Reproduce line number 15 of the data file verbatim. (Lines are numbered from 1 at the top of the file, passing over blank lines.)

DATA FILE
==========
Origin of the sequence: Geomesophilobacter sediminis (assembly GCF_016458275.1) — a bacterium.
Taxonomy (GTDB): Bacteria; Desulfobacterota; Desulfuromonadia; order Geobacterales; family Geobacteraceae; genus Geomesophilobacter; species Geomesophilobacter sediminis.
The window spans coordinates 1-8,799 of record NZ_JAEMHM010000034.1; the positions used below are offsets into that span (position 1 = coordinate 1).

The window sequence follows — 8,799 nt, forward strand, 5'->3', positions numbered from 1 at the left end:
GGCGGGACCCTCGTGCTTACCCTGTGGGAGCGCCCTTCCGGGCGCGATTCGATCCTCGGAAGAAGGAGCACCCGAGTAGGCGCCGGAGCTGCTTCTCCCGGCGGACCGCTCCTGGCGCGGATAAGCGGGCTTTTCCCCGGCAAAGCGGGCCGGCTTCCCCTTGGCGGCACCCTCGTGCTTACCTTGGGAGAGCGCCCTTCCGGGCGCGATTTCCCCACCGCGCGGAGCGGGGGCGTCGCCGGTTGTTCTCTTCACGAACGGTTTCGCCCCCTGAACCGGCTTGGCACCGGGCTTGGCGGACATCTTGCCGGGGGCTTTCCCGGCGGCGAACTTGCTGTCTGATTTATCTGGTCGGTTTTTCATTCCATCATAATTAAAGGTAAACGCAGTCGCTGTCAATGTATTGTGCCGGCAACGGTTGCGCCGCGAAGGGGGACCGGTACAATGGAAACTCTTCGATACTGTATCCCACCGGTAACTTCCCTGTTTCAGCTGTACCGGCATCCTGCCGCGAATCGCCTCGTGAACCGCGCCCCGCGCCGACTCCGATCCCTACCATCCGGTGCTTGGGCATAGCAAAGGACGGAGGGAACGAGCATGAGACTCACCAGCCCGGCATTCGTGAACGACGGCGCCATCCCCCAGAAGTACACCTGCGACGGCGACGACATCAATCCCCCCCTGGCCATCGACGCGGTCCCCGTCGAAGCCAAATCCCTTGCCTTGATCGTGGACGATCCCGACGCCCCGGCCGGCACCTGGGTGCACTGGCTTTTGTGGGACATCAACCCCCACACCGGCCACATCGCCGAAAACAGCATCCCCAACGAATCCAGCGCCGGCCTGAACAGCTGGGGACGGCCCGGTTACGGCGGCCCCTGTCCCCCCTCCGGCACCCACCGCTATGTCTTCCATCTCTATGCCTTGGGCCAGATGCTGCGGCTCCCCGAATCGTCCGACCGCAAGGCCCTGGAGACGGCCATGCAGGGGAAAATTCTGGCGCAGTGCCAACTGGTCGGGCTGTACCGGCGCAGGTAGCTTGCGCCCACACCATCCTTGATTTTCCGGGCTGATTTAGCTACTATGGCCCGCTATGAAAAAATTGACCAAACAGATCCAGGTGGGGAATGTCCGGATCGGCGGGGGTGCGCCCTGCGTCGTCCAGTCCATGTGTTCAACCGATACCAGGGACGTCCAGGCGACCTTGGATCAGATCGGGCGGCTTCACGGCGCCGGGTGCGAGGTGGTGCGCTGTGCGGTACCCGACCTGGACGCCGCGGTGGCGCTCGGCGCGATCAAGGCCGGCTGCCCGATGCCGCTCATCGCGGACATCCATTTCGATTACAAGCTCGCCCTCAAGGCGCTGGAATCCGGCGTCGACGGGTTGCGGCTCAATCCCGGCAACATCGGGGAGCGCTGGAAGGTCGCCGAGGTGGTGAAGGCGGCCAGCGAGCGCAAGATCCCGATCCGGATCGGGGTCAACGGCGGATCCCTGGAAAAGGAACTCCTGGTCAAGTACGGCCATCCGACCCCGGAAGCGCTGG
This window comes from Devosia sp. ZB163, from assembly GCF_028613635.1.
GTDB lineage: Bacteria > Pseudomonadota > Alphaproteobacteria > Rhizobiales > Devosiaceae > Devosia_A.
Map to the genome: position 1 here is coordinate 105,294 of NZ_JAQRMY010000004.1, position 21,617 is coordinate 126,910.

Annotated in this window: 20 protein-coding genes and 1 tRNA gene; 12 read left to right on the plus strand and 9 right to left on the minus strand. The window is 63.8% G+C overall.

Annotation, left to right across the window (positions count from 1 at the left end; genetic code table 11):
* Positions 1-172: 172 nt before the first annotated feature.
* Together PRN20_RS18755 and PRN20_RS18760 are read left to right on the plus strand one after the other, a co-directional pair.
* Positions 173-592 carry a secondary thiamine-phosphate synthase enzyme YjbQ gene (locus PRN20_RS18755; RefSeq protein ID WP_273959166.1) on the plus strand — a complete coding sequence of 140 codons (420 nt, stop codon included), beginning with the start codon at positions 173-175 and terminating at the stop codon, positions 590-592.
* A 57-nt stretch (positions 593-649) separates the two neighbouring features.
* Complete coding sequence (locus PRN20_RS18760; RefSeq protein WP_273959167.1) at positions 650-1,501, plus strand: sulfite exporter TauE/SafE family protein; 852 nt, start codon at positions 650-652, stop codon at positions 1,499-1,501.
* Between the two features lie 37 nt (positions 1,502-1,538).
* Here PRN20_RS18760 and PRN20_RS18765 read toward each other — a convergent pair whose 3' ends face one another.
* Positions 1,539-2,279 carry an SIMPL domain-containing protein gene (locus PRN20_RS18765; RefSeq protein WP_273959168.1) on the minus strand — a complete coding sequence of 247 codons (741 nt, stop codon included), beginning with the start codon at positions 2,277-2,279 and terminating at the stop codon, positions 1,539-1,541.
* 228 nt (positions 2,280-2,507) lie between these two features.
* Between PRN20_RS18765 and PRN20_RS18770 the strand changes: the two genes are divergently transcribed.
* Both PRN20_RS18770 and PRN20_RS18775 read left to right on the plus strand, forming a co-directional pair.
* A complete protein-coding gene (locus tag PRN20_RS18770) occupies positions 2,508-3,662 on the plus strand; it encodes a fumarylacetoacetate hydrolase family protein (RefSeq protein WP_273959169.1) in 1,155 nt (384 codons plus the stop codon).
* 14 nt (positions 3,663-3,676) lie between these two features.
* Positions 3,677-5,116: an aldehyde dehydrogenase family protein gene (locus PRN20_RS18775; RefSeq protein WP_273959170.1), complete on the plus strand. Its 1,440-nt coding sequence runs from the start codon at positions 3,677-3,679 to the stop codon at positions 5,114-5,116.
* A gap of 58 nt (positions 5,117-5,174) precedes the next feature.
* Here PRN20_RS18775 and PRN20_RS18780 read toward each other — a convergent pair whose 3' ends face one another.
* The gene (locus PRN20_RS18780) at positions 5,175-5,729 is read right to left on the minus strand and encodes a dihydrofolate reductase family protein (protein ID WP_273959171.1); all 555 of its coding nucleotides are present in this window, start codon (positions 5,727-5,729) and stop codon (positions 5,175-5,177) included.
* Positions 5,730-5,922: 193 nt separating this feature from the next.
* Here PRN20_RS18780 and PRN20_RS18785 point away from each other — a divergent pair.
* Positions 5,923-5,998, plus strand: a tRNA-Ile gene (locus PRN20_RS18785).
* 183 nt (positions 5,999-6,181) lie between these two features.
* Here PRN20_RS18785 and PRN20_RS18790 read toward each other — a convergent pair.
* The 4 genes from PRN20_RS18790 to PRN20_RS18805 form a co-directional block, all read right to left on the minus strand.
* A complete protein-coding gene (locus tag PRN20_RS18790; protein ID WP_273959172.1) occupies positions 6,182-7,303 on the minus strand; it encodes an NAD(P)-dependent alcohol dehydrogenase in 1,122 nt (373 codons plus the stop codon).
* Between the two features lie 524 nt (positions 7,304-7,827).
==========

* Complete coding sequence (locus PRN20_RS18760; RefSeq protein WP_273959167.1) at positions 650-1,501, plus strand: sulfite exporter TauE/SafE family protein; 852 nt, start codon at positions 650-652, stop codon at positions 1,499-1,501.